Streaming Platforms

If you tried to stream to all of your potential audience from your streaming computer, it would require 4Mbps for every person connected. An audience of 25 would max out a 100Mbps connection. So you are typically going to stream to a streaming service, which will distribute your video live.

Facebook (Facebook Live), YouTube, and other platforms (like Instagram, Twitter, LinkedIn, and probably 50 others) provide streaming services. You stream to them, and they distribute the stream to others. They also record your video for later viewing. Live gets a lot of interaction on social media, but not everyone is available to view at a set time. YouTube, at this writing, offers a limited amount of editing capability which lets you delete unwanted sections of your recorded video. HootSuite will enable you to schedule to several platforms at once.

I worked with a video conferencing service that streamed through a commercial streaming service. I streamed STL Comedy, which I produced, on the ABC-Disney streaming servers. I work with a church and their congregation engages in 30% attendance, 60% Facebook streaming, and 30% YouTube streaming. People vary considerably in where they get their streaming.

YouTube and Facebook are free. ABC-Disney, and other commercial servers, will cost you.

Streaming and editing Software

You will need software on your computer to do streaming. There are several commercial vendors who would be happy to sell you software for streaming. Perhaps you might need them. Perhaps not.

OBS Studio (Open Broadcast Software) is a well maintained and free application used by professionals and others for streaming. It connects automatically with Facebook and YouTube, and will stream to both simultaneously if you have the bandwidth. It's versatile and allows you to make many adjustments to color, bitrate, and other things. It also can record your video to your computer.

Editing: If you want to do substantial editing on your video, I recommend the free program HitFilm Express. It will do basic editing functions, and is comparable in function to Adobe Premiere Pro, without the expense. If you want to do special effects and other more advanced functions, you can also purchase those for a one-time fee.

Sound editing: Often you will find hum and other repetitive noise in your audio. I recommend Goldwave ($45.00 one time fee at this writing). You export the audio from your video, remove the hum using Goldwave, then import the audio back into your video editor. Be careful not to change the playback time or you will have nightmares re-syncing the sound with the video.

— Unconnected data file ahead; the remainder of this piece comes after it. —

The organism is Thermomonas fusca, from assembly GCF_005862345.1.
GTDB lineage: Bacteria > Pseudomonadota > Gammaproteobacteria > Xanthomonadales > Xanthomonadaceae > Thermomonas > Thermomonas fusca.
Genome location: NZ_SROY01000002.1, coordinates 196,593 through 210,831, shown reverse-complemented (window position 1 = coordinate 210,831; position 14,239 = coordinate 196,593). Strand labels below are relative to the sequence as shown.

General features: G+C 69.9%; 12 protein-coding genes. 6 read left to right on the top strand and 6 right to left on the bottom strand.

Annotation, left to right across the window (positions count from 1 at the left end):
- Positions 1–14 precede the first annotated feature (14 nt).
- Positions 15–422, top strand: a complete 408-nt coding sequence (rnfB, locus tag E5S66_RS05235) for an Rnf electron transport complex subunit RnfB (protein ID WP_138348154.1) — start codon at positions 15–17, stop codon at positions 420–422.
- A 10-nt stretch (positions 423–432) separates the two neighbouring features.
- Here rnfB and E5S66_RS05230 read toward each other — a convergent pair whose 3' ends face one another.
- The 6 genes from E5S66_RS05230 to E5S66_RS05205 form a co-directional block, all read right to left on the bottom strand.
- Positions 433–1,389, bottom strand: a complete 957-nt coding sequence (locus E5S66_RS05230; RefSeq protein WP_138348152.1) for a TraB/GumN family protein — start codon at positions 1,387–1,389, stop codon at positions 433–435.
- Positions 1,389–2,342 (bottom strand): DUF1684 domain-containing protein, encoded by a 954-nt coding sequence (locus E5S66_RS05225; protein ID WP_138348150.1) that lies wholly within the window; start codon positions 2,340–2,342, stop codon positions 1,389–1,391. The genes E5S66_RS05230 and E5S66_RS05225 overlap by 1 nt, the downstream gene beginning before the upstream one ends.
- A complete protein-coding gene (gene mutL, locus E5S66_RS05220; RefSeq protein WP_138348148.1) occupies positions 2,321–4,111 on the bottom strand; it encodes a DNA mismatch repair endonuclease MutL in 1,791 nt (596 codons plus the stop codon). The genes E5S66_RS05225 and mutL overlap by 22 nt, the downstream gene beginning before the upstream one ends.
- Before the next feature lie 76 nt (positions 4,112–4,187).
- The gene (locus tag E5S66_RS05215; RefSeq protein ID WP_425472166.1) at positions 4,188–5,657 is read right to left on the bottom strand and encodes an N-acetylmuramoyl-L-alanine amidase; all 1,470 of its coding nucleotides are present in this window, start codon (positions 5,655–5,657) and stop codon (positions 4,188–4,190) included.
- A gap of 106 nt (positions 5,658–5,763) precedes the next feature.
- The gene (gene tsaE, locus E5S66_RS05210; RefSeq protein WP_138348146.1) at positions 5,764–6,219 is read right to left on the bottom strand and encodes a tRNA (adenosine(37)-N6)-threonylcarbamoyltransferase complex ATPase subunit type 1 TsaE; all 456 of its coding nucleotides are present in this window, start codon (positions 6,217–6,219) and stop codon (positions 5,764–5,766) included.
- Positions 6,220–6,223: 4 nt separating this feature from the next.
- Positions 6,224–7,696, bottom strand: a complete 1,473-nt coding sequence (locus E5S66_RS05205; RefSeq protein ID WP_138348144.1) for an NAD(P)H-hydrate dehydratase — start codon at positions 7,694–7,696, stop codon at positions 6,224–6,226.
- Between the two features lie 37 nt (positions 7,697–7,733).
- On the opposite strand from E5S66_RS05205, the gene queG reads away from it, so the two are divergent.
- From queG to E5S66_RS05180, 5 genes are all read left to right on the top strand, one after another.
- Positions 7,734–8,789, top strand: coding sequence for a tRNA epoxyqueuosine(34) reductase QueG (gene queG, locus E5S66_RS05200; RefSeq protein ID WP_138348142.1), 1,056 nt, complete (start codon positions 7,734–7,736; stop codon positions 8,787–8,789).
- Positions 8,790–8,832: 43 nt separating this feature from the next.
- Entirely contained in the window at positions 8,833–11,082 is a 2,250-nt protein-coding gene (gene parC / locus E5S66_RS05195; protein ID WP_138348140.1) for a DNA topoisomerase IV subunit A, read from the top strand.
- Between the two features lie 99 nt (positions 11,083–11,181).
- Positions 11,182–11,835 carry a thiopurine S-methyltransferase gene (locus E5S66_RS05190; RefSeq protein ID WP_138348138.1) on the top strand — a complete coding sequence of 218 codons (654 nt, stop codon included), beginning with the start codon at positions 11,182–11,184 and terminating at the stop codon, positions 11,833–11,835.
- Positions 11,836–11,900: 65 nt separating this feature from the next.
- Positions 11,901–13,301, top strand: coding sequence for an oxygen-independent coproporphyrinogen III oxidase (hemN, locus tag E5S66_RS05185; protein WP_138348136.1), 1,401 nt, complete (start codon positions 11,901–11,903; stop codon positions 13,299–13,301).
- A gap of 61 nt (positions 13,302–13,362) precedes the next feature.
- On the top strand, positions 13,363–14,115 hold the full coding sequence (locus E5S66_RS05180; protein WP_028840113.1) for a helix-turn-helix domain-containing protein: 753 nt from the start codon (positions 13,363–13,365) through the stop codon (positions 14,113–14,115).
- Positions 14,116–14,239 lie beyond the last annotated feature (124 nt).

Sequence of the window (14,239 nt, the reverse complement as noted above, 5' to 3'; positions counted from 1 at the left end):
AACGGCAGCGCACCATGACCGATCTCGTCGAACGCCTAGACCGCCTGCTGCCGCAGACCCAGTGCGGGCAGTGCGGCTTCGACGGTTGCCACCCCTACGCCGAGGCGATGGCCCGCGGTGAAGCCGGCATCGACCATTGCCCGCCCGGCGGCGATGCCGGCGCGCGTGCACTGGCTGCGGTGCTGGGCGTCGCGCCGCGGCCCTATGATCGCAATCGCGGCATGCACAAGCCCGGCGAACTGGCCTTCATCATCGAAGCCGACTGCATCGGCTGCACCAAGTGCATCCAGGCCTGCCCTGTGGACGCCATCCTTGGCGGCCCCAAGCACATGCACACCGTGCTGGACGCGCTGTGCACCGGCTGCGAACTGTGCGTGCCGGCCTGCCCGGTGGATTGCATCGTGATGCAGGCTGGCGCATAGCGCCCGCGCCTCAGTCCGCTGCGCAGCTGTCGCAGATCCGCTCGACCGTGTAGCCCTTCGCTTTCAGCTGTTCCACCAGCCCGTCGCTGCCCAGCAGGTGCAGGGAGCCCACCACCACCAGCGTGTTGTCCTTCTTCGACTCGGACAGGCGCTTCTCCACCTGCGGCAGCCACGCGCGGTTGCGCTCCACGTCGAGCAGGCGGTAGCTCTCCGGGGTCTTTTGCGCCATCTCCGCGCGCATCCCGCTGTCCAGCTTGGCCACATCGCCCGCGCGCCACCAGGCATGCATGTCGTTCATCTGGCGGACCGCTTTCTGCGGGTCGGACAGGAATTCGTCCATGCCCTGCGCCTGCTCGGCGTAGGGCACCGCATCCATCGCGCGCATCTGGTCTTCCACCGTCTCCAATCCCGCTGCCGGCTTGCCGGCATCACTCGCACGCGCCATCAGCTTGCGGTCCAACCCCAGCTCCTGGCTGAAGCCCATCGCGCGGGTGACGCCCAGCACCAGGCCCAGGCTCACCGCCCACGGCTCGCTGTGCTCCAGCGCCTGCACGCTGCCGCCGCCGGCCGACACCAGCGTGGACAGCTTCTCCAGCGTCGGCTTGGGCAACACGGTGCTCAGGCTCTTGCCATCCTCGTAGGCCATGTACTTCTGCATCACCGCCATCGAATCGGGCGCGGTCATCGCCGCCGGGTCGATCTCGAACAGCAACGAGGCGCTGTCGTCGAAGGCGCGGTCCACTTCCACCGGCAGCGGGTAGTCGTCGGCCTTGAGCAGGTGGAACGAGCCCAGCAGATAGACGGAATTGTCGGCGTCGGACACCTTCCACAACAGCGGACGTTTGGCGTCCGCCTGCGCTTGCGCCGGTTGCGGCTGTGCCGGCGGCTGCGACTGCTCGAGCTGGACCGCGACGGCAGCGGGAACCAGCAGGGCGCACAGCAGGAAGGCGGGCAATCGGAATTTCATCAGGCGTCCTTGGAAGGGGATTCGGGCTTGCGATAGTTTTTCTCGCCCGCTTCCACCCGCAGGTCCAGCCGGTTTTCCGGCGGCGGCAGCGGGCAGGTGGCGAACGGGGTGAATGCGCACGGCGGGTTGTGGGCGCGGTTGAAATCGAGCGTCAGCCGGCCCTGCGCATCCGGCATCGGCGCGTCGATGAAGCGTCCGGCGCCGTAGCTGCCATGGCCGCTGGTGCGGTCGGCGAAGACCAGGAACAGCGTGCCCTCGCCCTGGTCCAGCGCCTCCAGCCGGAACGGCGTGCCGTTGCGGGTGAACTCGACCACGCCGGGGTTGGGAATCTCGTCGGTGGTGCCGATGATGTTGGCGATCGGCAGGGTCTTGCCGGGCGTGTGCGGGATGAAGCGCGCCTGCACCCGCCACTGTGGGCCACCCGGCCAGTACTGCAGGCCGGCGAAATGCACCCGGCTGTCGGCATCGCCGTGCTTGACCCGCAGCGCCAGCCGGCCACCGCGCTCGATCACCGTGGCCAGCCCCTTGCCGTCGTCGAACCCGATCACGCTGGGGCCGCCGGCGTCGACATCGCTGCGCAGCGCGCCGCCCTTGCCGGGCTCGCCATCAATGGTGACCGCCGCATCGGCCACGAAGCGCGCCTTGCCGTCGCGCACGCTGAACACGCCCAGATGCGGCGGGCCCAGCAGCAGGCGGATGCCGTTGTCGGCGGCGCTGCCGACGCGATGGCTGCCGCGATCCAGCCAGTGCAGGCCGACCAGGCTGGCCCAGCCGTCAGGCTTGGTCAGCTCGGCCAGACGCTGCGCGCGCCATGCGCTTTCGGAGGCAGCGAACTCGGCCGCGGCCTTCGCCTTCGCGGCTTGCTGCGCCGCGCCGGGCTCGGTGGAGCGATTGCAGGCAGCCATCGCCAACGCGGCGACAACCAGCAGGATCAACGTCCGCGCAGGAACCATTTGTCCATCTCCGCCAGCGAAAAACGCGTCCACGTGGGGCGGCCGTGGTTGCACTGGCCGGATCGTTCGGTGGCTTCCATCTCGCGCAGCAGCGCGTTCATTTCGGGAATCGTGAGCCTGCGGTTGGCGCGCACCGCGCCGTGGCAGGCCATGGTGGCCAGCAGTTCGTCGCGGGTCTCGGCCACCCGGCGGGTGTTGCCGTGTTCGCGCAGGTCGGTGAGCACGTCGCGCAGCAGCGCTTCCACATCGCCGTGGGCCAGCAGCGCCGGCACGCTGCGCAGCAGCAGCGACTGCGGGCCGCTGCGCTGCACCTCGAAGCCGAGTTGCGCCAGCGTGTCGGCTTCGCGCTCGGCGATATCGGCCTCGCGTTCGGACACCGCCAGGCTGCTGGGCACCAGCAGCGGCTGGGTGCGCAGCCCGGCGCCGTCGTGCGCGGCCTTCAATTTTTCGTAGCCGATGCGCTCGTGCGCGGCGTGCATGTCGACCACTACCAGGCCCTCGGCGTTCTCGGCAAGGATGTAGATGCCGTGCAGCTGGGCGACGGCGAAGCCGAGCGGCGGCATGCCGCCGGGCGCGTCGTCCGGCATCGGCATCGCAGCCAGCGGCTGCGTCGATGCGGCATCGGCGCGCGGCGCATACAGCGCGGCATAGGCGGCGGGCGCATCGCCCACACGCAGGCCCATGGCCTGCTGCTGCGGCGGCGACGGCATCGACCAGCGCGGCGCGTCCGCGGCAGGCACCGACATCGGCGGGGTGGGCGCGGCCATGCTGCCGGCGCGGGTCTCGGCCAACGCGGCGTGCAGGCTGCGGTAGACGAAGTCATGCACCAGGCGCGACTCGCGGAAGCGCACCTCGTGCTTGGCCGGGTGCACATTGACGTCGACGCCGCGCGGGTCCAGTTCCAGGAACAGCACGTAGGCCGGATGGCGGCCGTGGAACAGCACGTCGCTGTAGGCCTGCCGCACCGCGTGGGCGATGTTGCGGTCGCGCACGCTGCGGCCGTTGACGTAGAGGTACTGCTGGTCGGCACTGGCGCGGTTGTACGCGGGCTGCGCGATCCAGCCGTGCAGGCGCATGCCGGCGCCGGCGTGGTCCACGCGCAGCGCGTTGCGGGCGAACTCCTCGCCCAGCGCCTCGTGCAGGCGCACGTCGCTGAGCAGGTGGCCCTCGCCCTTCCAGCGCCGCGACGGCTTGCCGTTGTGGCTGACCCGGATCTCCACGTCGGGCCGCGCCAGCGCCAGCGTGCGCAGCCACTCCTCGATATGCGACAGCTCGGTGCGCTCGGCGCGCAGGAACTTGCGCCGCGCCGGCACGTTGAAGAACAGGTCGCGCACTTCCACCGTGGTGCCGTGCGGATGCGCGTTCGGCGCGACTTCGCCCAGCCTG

To reduce the bandwidth of a video, but retain the 1080p, 30fps structure, Any Video Converter Free works well for that. Keep in mind that reducing bitrate usually means reducing quality.

To fix a video, the free program Wondershare Video Repair, does well.

Any program you use needs to be able to export h.264, 1080p, 30fps, in an MP4 wrapper for YouTube, and 720p for Facebook. You may have 4k or 8k inhouse, but you won't find many services that currently stream those.

Camera type

People stream with their cell phones. But your existing camera may not do. The technical standard for streaming is 1080p (1920 x 1080), 30 frames per second (fps). The Facebook standard bitrate is 4 mbps, but streams at 720p. So your camera must be capable of doing these standards. A so called “HD” camera that records or streams at 720p, or 720i, may not be sufficient for most streaming. (Some software programs will boost the frame rate to 1080p, but can't change the aspect ratio (screen size)).

Another qualification for streaming is battery life and camera heating. We tried a new model Sony mirrorless camera, and found out after reading the manual that it overheats after 30 minutes of streaming. That may work for a lot of movie video shoots, but not for an hour long church service or continuous Webcam streaming.

Most cameras will run out of battery at around 30 minutes of streaming. The way around this common 30 minute battery limit is to get a battery replacement device that runs on AC. These are made for most cameras. Some cameras can get part of their power from their USB connection. The Canon Rebel T7 (2000d in Europe), can operate for over an hour with the battery charged and a USB connection.